Person:Michael Cleek (1)

Michael Cleek
m. 1764
  1. Michael Cleekabt 1765 - 1834
  2. Margaret 'Peggy' Cleekabt 1774 -
  3. John Cleek, Sr.1777 - 1848
  4. Rebecca Elizabeth Cleekabt 1777 -
  5. Peter Cleek1779 - 1856
  6. George Washington Cleek1781 - 1851
  7. Mathias Cleek1782 - 1855
  8. Sophia Cleekabt 1783 - 1810
m. 1800
  1. William Cleek1803 - 1880
  2. Elizabeth Cleek1807 -
  3. John Cleek1809 - 1859
  4. Jacob Cleekabt 1810 - 1821
Facts and Events
Name Michael Cleek
Gender Male
Birth? abt. 1765 of Bath County, Virginia
Marriage 1800 poss. Bath County, Virginiato Margaret Henderson Crawford
Death? 1834 Pocahontas County, Virginia

Biography of Michael Cleek

From William T. Price's "Historical Sketches of Pocahontas Co, WV" (reprinted by McClain Publishing, Parsons, WV, 1963; originally published by Price Brothers, Marlinton, WV, 1901):

The ancestor of the Cleek relationship in Pocahontas County was Michael Cleek, who was one of the earlier pioneers ty occupy the attrative portion of the Knapps Creek valley adjacent to Driscol, and came from Bath County. His wife was Margaret Henderson Crawford, whose father was from Lancaster, Pa., and lived in Bath County, near Windy Cove.
Michael Cleek opened the lands comprised in the Peter L. Cleek, William H. Cleek, and Benjamin F. Fleshman properties - the persons just named being his grandchildren. With the exception of two or three very small clearings, it was a primitive, densely unbroken forest of white pine and sugar maple. He built a log cabin on the site of the new stable, and some years subsequently reared a dwelling of hewn timer, now the old stable at Peter L. Cleek's. The late John Cleek, father of Peter and Williams, and who was the oldest of the family, could just remember when his parents settled here. They came out by the way of Little Back Creek, crossing the Alleghany Mountain opposite Harper's. His mother carried him in her lap, horseback, all the way from Windy Cove.
Michael Cleek's family consisted of three sons, John, William, and Jacob; and three daughters, Elizabeth, Barbara, and Violet.
Elizabeth married Jesse Hull of Anthony's Creek. Their children were William Crawford, John, who died in the war; Jesse, Andrew, Mrs Margaret McDermott, on Little Anthony's Creek; Mrs Eveline Fleshman, Mrs Alcinda Stephenson, of Bath County; and Mrs Charlotee Fertig, of Anthony's Creek.
Barbara and Violet, the other daughters of the pioneer Michael Cleek, died in early childhood of the "cold plague," and their brother Jacob died of the same disease, aged eighteen years.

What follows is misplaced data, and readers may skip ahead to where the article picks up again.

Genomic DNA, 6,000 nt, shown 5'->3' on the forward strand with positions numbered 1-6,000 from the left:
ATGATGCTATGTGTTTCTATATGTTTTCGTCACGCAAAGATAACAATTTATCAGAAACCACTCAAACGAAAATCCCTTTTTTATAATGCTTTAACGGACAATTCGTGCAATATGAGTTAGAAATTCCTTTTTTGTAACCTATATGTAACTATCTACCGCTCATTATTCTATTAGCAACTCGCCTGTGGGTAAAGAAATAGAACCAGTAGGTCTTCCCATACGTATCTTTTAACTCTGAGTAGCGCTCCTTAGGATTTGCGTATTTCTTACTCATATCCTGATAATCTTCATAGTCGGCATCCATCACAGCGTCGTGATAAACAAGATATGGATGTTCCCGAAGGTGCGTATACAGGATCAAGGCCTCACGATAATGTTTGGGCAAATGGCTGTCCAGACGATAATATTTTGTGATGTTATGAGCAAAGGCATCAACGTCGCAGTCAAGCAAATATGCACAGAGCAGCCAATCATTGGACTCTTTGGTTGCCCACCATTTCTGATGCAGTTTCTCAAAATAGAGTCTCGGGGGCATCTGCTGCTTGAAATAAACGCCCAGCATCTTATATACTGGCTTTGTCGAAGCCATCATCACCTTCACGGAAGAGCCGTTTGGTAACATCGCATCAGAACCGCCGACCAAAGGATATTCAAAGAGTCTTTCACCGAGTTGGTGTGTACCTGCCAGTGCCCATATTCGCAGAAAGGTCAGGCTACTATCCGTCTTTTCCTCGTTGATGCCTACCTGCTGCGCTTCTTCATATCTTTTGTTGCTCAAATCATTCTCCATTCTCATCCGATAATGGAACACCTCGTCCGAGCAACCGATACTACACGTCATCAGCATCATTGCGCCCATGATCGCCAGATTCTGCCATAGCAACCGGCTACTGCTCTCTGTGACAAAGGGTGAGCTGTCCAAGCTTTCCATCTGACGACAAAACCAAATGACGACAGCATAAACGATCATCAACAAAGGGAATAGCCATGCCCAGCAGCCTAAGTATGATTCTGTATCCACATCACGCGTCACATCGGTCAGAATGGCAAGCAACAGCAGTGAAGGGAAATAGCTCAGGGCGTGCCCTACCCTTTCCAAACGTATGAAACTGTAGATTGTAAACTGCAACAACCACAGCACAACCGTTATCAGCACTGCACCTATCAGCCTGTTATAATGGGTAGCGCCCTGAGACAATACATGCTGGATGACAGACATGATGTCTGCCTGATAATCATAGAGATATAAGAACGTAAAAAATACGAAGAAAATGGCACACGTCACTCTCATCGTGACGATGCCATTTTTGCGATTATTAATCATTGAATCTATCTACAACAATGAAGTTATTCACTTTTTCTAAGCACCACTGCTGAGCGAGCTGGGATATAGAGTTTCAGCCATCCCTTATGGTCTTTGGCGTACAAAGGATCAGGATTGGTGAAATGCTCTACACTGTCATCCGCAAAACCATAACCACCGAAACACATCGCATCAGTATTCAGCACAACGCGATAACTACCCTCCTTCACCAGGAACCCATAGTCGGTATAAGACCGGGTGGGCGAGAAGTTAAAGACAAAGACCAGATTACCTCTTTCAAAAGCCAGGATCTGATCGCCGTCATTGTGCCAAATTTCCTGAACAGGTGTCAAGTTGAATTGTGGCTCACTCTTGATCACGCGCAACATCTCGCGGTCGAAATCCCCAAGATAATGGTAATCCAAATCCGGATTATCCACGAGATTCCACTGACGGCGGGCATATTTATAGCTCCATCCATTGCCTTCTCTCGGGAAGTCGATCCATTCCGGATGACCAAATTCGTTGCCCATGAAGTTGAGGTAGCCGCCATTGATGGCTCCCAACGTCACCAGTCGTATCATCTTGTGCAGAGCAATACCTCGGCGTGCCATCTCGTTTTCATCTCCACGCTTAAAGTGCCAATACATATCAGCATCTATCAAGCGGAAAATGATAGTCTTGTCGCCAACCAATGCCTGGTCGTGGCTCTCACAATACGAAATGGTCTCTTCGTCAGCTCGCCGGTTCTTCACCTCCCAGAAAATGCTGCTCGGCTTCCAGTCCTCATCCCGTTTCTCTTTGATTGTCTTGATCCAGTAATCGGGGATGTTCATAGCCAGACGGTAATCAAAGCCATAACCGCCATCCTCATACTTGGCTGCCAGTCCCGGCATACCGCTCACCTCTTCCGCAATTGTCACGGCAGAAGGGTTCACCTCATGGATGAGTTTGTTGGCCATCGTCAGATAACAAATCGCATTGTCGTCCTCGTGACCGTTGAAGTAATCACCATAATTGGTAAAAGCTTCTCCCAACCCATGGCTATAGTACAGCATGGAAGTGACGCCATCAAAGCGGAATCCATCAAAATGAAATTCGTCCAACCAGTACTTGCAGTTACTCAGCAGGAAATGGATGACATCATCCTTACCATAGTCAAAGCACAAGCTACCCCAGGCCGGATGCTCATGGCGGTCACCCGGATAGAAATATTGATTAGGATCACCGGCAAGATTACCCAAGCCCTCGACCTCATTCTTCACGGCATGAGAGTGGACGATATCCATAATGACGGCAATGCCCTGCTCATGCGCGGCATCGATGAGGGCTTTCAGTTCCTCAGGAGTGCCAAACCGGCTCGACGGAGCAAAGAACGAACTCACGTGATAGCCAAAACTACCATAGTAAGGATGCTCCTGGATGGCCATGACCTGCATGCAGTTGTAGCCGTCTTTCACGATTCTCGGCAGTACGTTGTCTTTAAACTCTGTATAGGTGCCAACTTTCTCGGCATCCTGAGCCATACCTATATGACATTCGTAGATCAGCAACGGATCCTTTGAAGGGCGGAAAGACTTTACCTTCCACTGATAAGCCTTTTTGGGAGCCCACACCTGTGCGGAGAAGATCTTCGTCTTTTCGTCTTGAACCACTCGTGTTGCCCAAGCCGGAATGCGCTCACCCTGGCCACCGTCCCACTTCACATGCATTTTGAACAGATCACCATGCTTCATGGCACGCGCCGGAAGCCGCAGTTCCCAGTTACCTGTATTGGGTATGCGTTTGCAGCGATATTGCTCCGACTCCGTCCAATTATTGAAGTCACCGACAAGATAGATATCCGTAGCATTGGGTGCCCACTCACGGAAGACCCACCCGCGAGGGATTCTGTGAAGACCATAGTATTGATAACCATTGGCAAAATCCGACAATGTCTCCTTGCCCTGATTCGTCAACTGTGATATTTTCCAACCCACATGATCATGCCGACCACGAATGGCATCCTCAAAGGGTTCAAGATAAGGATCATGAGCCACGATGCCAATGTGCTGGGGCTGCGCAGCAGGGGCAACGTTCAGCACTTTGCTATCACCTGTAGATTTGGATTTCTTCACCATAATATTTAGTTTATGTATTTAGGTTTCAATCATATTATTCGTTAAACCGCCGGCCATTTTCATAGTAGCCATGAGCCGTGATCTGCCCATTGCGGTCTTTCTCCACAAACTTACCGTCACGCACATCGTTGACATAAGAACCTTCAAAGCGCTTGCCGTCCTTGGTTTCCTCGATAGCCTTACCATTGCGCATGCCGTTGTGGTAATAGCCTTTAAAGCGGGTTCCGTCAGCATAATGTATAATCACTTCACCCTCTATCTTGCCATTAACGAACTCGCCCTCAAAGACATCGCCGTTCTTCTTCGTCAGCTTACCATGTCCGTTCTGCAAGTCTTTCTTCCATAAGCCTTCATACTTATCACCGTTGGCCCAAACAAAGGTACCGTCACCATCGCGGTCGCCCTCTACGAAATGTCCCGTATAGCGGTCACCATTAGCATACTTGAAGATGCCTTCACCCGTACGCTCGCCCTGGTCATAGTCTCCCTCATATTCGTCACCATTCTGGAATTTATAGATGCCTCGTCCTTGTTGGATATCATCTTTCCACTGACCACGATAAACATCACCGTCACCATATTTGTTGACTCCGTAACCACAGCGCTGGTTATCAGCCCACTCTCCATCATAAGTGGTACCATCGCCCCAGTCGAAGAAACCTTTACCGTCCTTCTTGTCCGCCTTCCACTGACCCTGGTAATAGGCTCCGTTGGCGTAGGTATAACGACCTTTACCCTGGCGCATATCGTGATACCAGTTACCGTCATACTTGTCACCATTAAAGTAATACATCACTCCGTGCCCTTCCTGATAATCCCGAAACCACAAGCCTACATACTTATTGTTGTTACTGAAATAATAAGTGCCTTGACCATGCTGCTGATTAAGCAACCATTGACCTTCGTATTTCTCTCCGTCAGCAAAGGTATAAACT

William Cleek never married, and spent most of his life with his brother John. The attachment these brothers had for each other was noticed and admired by all their acquaintances. They never seemed so well contented as when in each others company. His wit and good humor was remarkable. If all his funny harmless anecdotes could be recalled and written up, the result would be a very humorous book indeed, and nobody's feelings wounded thereby. He could be fecetious without hurting any one's feelings -- a gift rarely possessed by humorists. He told most of his jokes on himself.
It now remains to make further mention of John Cleek, the eldest son of William Cleek's pioneer home. He married Phoebe Ann Lightner, a daughter of Peter Lightner.
John Cleek spent his life on the home farm. His family consisted of three sons, Peter Lightner, William Henderson, and Shelton Washington. The daughters were Mary Ann, Caroline Elizabeth, Alcinda Susan, Margaret Eveline, and Eliza Martha.
Mary Ann was first married to Josiah Herold. She was left a widow, and afterwards married William C. Hull. Her daughters are Mrs Patterson Poage and Mis Tokey Hull.
Caroline Elizabeth married the late Lanty Lockridge.
Alcinda Susan married Hugh Dever, and is now in Nebraska.
Margaret Eveline married Renick Ward, late of Randolph County, and lives in Colorado.
Shelton W. Cleek died in infancy.
William H. Cleek married Margaret Jane Fleshman. He died in 1899.
Peter L. Cleek married Effie May Amiss. The pleasant home occupied by them is near the original site, across the valley from the public road, and near the foot hills of the Alleghany. Formerly the main road passed by the old Cleek homestead, crossing and recrossing the valley for teh convenience of the residents. Thus the traveler would cover a good many miles in making but little progress in direct distance. as matters were in former times.